Many students never pursue a High School internship, so by getting one you’ll be well ahead of the curve. It doesn’t matter where, it just matters that you’re getting experience. But if you have a dream, pursue it and check out our blog post about how to do exactly that. But if you’re not sure, that’s okay. Not knowing what you want is exactly why most students get internships in the first place. If you’re not sure where to start, check out this list of unique internships offered by places like the Smithsonian and The Secret Service. Not to mention the Honors Internship Program at the FBI, ( secretly my top pick 😉 )
Internships can be incredibly helpful. Even if you decide not to pursue the career path that your first internship sets you on, it’s still a useful experience. You’ll find a better fit, but at least you’ll come out of the experience with a good letter of recommendation.
While at an internship, you’ll have the opportunity to try out different jobs which will hopefully help you understand what you want. You’ll also be able to ask questions and decide if you should pursue that particular job as a career. Some roles call for advanced degrees or certifications, making it ideal that you begin research now so you can plan for your future.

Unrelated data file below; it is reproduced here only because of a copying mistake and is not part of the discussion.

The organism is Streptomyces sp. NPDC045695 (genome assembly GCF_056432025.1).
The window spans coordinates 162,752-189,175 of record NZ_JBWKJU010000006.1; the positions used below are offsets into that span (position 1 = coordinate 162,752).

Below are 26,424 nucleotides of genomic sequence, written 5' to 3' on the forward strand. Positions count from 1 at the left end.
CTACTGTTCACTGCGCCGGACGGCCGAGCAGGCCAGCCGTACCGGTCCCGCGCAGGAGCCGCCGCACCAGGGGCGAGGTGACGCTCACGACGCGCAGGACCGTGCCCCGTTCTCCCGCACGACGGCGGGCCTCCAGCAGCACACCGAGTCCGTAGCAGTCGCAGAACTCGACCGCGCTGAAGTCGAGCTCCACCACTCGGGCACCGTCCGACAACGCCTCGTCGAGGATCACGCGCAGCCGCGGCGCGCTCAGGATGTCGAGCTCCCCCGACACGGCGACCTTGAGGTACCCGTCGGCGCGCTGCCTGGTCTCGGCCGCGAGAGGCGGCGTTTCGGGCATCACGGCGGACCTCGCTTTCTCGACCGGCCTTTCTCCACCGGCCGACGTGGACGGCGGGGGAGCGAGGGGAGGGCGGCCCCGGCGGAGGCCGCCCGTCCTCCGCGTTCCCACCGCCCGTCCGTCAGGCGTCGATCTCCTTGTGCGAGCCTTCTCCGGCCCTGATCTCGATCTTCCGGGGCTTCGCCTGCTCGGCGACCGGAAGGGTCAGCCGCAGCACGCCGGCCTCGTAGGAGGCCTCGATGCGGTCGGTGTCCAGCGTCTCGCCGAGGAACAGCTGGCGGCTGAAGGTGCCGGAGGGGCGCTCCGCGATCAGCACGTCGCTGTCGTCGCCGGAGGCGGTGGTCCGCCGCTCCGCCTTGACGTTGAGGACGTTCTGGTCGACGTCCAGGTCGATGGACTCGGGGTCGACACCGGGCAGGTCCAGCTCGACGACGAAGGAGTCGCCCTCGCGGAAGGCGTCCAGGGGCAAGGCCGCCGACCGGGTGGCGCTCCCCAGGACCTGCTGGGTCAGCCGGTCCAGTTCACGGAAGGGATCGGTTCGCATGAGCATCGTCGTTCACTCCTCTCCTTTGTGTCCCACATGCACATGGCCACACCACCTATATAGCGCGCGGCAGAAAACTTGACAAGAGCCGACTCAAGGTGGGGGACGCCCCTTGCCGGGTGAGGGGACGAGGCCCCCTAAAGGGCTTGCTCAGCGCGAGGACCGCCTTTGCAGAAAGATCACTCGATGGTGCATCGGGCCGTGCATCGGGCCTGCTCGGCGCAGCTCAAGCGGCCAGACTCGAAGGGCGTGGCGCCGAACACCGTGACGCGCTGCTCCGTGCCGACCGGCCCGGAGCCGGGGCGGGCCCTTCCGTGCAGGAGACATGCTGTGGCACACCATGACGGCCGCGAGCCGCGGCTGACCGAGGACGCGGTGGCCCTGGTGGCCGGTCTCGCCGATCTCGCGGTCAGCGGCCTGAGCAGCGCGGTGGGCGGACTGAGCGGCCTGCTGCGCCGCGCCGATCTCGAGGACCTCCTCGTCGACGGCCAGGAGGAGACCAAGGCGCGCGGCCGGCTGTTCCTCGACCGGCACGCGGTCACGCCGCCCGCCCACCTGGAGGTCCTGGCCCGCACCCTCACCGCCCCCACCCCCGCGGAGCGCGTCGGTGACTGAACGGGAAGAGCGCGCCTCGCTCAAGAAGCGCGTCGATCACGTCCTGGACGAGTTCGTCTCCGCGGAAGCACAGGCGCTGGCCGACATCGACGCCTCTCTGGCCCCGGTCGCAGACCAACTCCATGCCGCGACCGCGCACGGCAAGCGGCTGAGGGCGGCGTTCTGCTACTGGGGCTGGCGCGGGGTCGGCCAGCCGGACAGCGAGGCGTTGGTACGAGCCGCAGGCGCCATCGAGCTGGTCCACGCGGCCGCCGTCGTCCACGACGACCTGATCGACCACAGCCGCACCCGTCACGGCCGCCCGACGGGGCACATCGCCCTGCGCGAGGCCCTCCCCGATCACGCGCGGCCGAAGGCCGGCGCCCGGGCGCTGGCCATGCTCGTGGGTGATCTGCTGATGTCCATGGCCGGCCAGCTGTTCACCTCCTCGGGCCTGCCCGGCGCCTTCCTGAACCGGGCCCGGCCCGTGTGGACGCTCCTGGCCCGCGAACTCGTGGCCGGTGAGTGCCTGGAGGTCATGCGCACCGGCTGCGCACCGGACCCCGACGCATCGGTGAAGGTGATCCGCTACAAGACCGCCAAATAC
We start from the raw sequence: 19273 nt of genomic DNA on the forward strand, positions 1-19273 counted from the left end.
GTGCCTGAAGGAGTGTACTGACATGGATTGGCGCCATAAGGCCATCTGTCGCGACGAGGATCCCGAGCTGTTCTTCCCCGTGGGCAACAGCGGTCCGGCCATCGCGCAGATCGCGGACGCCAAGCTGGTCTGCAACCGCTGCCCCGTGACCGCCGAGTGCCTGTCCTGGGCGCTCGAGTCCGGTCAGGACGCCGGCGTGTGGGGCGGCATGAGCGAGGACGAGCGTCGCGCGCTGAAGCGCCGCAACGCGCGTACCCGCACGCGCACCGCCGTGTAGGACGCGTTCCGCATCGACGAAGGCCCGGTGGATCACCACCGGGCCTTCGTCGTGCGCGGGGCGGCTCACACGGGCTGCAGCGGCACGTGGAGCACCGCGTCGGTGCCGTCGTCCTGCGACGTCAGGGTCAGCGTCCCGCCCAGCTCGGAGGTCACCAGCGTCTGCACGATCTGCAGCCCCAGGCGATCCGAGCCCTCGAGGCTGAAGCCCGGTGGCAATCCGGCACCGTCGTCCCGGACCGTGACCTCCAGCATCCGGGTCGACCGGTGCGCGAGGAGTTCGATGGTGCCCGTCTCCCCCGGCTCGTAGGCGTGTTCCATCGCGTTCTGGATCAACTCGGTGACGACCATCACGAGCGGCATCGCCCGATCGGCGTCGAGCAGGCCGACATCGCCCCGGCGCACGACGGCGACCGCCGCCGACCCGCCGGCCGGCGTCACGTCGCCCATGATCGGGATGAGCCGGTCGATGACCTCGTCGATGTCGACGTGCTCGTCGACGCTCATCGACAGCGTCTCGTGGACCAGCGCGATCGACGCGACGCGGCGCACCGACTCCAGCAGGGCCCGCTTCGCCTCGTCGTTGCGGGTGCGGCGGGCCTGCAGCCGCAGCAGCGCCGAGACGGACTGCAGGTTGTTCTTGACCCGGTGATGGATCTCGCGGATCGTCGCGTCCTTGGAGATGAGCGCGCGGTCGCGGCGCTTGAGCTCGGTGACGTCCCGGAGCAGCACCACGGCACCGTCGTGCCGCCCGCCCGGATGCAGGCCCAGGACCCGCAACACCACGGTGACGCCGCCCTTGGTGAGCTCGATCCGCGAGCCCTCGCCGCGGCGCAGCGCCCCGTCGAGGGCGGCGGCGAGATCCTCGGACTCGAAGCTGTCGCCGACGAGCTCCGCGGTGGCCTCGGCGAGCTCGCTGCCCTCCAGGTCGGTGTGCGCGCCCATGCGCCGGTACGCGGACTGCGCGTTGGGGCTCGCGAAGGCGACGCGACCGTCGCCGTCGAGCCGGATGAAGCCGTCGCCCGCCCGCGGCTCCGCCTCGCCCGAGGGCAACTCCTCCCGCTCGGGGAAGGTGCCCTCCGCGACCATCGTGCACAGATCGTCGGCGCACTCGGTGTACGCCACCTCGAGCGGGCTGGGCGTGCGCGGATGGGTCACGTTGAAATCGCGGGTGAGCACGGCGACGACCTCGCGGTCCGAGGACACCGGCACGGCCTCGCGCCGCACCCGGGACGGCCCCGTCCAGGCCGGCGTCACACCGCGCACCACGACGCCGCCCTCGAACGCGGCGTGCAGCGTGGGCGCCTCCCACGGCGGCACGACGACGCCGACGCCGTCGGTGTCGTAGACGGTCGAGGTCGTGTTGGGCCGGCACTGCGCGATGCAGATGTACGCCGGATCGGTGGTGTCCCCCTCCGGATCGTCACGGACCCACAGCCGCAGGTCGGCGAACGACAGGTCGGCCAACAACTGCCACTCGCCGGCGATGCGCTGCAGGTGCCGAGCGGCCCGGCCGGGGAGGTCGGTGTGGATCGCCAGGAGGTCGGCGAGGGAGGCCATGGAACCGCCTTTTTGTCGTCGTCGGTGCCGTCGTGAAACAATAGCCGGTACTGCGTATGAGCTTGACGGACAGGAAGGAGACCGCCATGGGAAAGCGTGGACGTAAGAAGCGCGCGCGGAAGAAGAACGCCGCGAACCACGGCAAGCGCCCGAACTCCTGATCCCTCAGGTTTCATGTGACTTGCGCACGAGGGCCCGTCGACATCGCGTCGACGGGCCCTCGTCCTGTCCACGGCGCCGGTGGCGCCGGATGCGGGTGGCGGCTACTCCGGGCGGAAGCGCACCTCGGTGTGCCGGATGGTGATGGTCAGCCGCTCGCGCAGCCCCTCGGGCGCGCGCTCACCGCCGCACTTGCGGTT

You can apply for internships every year of high school and college and perform them both during the semester and over summers/extended breaks. Keeping your grades high can help you during a competitive internship application process and so can being friendly with your teachers. When it comes to gaining great opportunities, fostering strong relationships never hurts. If you’re in college, an internship can lead to a full-time job; it’s rare that a high school student will receive this opportunity, but not unheard of that you will be offered a spot in the future, based on your hard work. As always, the more you learn in school and on the job, the better.